Maryland, like most states, requires employers to carry workers’ compensation insurance to cover damages incurred should an employee be injured on the job or develop an occupation-related illness. Compensation may cover a range of costs including medical care, prescription drugs, wages lost and vocational rehabilitation, as well, if the employee cannot return to their original role because of disability.
How does workers’ compensation work?
Whether injured or ill, you might be reasonably consumed by your medical predicament, and with managing your care and ongoing treatment, but now you’re a claimant, too, and there are things to know.
An employer must be notified within one year from the date an occupational illness has been diagnosed or a death has occurred. Failing that, barring certain exceptions, the employee’s claim will be nullified.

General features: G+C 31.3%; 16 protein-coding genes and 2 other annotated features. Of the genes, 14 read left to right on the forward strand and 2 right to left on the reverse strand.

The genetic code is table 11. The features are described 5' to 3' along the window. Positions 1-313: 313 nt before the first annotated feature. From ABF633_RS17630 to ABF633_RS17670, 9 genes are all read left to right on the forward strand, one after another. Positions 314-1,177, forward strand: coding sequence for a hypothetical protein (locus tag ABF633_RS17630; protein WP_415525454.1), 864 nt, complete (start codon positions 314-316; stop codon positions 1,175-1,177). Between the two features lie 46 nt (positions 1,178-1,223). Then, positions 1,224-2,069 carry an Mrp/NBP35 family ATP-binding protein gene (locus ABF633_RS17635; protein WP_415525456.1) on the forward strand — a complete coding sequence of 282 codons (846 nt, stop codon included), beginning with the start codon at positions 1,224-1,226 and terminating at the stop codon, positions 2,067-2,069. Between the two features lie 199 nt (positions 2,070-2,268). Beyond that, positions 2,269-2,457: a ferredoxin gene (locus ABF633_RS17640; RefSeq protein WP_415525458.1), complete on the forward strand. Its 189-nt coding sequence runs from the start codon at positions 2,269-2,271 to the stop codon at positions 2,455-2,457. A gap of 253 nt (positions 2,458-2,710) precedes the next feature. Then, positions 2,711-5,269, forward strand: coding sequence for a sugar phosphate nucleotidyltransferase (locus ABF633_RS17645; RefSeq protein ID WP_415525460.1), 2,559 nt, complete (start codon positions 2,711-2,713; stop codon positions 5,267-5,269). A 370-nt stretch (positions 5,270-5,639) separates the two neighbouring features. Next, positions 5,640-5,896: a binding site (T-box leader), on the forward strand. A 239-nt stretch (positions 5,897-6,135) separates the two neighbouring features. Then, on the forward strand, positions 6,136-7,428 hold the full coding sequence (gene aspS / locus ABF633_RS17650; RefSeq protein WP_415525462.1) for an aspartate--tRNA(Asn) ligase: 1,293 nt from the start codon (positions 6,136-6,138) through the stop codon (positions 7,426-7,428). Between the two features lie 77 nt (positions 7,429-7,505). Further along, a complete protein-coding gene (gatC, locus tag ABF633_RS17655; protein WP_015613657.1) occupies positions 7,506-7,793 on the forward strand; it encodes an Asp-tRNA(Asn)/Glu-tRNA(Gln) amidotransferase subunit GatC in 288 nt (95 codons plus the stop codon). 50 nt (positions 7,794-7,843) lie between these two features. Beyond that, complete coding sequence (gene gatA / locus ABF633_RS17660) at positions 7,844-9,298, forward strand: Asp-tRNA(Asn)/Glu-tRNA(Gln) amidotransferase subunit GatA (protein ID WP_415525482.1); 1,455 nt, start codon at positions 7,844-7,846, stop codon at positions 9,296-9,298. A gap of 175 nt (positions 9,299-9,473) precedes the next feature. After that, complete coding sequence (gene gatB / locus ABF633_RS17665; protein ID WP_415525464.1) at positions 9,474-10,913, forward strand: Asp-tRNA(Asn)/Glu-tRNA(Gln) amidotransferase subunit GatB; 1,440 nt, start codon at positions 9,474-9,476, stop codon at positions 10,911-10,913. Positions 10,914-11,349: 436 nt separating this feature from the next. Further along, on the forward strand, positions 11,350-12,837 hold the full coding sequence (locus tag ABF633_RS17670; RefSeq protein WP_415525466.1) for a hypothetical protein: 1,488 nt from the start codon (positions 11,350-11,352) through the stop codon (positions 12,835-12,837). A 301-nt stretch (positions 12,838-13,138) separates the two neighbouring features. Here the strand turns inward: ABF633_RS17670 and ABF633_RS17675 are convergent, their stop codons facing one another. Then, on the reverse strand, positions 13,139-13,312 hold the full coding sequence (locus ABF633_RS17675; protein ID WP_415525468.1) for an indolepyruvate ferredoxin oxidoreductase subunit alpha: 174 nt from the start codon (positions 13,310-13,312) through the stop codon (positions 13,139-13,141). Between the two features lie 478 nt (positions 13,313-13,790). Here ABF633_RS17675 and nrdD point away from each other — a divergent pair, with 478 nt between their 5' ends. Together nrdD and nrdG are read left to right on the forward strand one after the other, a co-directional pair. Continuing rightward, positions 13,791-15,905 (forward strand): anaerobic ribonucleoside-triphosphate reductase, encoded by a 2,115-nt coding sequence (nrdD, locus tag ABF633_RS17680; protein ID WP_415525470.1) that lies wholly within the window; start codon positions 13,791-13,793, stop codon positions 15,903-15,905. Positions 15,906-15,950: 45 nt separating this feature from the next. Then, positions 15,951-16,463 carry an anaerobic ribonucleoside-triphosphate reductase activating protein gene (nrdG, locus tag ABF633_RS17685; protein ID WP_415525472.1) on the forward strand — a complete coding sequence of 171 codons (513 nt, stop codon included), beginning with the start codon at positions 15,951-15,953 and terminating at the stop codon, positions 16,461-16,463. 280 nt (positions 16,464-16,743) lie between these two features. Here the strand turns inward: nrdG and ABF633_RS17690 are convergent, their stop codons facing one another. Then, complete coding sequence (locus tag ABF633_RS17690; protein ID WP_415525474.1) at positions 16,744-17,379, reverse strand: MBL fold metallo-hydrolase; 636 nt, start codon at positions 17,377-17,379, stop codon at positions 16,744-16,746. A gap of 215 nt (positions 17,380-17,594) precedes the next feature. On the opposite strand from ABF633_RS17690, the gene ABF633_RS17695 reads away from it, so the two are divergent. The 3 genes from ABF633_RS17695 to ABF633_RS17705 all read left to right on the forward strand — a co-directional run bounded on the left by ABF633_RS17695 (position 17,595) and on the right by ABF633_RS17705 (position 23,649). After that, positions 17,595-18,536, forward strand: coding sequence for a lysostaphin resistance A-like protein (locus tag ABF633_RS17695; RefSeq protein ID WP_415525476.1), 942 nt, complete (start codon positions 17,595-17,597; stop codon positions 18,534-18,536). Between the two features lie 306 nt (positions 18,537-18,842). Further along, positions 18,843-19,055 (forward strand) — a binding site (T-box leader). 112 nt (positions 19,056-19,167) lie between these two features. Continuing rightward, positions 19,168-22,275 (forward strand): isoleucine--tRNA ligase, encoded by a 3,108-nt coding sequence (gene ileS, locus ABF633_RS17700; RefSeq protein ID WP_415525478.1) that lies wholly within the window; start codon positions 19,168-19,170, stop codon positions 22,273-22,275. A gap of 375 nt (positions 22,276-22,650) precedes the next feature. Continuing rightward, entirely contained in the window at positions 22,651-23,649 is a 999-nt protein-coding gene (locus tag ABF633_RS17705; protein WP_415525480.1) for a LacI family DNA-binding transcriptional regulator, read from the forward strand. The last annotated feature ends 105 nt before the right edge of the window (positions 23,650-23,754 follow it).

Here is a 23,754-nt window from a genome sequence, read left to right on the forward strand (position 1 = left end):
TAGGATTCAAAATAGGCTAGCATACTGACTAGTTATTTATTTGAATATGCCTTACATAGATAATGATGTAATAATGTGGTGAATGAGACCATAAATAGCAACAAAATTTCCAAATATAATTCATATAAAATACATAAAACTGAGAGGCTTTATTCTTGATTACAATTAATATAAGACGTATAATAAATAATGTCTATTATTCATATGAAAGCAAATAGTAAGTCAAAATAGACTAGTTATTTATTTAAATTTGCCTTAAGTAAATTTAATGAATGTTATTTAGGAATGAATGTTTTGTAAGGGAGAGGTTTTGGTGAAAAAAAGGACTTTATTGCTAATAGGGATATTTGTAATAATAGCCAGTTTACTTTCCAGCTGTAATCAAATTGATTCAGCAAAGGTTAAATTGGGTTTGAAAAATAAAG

If your disability is because of injury, you should inform relevant personnel as soon as possible, but no later than 10 days after the accident.
As for wage replacement, if the temporary total disability incurred lasts 14 days or less, the first three days will not be compensated for, apart from medical expenses. However, if the temporary total disability period exceeds 14 days, then compensation begins as of the date of injury.
Of course, the next important item is how long will these payments last? Ideally, that would be until a full recovery is achieved, but it’s likely the employer’s insurance carrier will strive to limit the term of recovery.
To protect your claim’s duration and to handle the complex nuances that differentiate one claim from the next, it’s wise to consult as soon as possible with counsel experienced in this area of the law. Your health is your first priority, but your finances are a not-too-distant second.